# Replacing entries of dice by average of it neighbours

I am interested in Representation Theory. I came across the following answer while reading this question on Mathoverflow.

An example from Kirillov’s book on representation theory: write numbers 1,2,3,4,5,6 on the faces of a cube, and keep replacing (simultaneously) each number by the average of its neighbours. Describe (approximately) the numbers on the faces after many iterations.

However I do not understand how to approach this problem via representation theory.

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Let the value on each of the six sides of the dice be $x_1, x_2, … , x_6$

You can create equations for each new value. So for example, the value $x_1$ will be replaced by the average of $x_2, x_3, x_4$ and $x_5$

We can say that $x_{1,n+1} = \frac 1 4 x_{2,n} + \frac 1 4 x_{3,n}+ \frac 1 4 x_{4,n}+ \frac 1 4 x_{5,n}$

You now need to write down the other five equations.

The equation I have given you can be represented by the first row of the matrix below:

$\begin{bmatrix} x_{1,n+1}\\ x_{2,n+1} \\ x_{3,n+1}\\x_{4,n+1}\\x_{5,n+1}\\x_{6,n+1} \end{bmatrix} = \begin{bmatrix} 0 & 0.25 &0.25&0.25 & 0.25 & 0 \\ .&.&.&.&.&. \\.&.&.&.&.&.\\.&.&.&.&.&.\\.&.&.&.&.&.\\.&.&.&.&.&. \end{bmatrix}\begin{bmatrix} x_{1,n}\\ x_{2,n} \\ x_{3,n}\\x_{4,n}\\x_{5,n}\\x_{6,n} \end{bmatrix}$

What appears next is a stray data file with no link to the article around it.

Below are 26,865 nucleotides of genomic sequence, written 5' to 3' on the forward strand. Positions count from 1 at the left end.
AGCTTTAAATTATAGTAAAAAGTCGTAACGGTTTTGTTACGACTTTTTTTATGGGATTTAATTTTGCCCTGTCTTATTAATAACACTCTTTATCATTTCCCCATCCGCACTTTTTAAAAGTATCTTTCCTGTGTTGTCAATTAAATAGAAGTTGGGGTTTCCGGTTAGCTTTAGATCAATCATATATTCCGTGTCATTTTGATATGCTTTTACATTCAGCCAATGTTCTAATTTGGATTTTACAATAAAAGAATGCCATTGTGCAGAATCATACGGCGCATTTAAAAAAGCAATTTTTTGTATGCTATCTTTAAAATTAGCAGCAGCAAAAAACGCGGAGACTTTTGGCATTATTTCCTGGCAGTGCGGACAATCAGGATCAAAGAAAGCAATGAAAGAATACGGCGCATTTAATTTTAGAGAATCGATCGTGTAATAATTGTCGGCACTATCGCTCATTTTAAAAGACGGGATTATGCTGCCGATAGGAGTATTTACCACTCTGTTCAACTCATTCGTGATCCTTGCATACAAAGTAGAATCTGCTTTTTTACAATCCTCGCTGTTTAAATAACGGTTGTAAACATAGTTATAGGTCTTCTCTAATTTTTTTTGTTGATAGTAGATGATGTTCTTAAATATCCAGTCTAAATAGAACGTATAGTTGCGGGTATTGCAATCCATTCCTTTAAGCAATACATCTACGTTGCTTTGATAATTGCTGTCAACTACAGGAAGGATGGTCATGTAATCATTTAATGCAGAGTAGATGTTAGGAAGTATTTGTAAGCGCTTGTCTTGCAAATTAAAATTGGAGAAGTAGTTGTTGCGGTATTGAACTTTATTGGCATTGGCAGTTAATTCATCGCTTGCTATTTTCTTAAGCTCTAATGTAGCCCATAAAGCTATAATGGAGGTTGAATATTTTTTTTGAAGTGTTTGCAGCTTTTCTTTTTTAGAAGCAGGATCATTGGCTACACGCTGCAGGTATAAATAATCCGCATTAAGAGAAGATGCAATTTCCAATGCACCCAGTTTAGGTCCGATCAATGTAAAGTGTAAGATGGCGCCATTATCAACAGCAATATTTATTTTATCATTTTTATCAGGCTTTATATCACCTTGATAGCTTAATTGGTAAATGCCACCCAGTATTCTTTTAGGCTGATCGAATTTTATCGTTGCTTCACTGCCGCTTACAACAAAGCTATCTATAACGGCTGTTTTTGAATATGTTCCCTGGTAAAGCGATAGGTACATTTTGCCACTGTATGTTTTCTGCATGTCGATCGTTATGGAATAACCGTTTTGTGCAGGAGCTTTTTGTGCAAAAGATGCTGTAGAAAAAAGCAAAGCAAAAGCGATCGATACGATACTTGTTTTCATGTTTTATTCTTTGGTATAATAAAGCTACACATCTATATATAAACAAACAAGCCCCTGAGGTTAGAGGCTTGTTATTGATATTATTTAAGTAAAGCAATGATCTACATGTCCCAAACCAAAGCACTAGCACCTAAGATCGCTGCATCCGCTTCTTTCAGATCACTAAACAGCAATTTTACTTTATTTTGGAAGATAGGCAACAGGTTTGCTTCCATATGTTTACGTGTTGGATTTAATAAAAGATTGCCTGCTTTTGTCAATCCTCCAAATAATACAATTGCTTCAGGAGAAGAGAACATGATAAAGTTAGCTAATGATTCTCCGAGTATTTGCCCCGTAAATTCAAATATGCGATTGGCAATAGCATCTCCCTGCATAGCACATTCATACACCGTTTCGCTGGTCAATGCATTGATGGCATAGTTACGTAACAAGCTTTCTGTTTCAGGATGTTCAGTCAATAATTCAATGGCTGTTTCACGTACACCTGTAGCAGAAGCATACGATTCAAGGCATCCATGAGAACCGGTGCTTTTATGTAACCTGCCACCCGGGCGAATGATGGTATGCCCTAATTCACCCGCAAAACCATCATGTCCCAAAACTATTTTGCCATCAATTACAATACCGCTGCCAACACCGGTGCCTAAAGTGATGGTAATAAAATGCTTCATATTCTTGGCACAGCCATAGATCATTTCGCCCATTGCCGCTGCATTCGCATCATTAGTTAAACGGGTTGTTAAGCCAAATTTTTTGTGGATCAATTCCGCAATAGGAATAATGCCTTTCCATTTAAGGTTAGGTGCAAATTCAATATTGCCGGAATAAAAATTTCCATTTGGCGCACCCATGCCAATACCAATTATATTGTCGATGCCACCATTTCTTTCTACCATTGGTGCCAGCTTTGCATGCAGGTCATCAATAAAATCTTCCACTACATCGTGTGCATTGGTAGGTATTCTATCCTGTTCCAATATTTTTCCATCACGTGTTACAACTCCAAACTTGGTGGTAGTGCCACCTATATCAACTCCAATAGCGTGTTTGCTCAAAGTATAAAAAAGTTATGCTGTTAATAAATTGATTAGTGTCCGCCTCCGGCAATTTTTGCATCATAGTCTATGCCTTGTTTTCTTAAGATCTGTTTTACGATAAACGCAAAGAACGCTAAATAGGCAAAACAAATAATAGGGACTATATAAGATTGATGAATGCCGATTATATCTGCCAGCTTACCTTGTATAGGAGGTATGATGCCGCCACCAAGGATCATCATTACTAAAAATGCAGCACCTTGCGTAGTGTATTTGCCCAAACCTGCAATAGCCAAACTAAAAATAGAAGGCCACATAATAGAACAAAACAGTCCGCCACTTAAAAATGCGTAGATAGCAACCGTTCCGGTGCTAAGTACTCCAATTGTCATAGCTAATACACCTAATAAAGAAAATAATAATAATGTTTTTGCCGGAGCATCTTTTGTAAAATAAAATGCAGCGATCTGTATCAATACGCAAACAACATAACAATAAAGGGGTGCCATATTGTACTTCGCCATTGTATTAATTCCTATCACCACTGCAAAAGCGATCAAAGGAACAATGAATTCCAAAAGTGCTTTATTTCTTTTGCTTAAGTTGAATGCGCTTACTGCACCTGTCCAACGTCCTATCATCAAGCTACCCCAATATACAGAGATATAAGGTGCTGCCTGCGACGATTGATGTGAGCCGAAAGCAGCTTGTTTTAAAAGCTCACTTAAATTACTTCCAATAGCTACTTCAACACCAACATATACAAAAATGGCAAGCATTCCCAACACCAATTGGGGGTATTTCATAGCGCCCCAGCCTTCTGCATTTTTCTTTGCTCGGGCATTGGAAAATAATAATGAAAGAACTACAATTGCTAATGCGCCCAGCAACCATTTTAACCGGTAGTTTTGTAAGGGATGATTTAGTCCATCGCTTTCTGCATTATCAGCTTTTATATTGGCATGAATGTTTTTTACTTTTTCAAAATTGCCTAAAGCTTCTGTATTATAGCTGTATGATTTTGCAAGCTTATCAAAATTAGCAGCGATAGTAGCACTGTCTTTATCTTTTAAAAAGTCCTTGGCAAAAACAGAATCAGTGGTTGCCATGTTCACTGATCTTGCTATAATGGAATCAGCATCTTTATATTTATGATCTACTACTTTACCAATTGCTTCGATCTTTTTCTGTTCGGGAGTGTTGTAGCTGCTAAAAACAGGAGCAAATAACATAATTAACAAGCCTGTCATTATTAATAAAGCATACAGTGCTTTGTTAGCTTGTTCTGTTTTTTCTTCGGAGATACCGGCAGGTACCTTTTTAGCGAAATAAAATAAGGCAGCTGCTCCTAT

You can then find out what happens to the matrix when you put it to a large power…

I don’t know how to bring representation theory into the game. But anyway: Here is a solution proposal that simplifies and generalizes this problem at the same time.

Write any real or complex numbers you like on the faces of the cube $[{-1},1]^3$. Denote the average of the two numbers on the opposite faces $x_i=\pm 1$ by $z_i$, whereby $i$ is taken modulo $3$. Already after one step the numbers on opposite faces are equal. It therefore suffices to consider the iteration map
$$T: \quad z\mapsto z’$$
defined by
$$z_i’:={1\over2}(z_{i-1}+z_{i+1})\ .$$
We now look what happens to the discrete Fourier transform of $z$ under $T$. Put $\omega:=e^{2\pi i/3}$ and
$$c_j:={1\over3}\sum_k z_k\omega^{-jk}\ .$$
Then
$$c_j’={1\over3}\sum_k z_k’\omega^{-jk}={1\over3}\sum_k {z_{k+1}+z_{k-1}\over2}\omega^{-jk}={\omega^j+\omega^{-j}\over2}\>c_j\ .$$
It follows that
$$c_0’=c_0,\qquad c_j’=-{1\over2}c_j \quad(j=\pm1)\ .$$
This shows that the $c_j$ with $j=\pm1$ (these encode the “oscillation” inherent in $z$) converge to $0$ under iteration, whereas the average $c_0={1\over3}(z_1+z_2+z_3)$ stays fixed. Therefore the limiting number on all faces of the cube is $c_0$.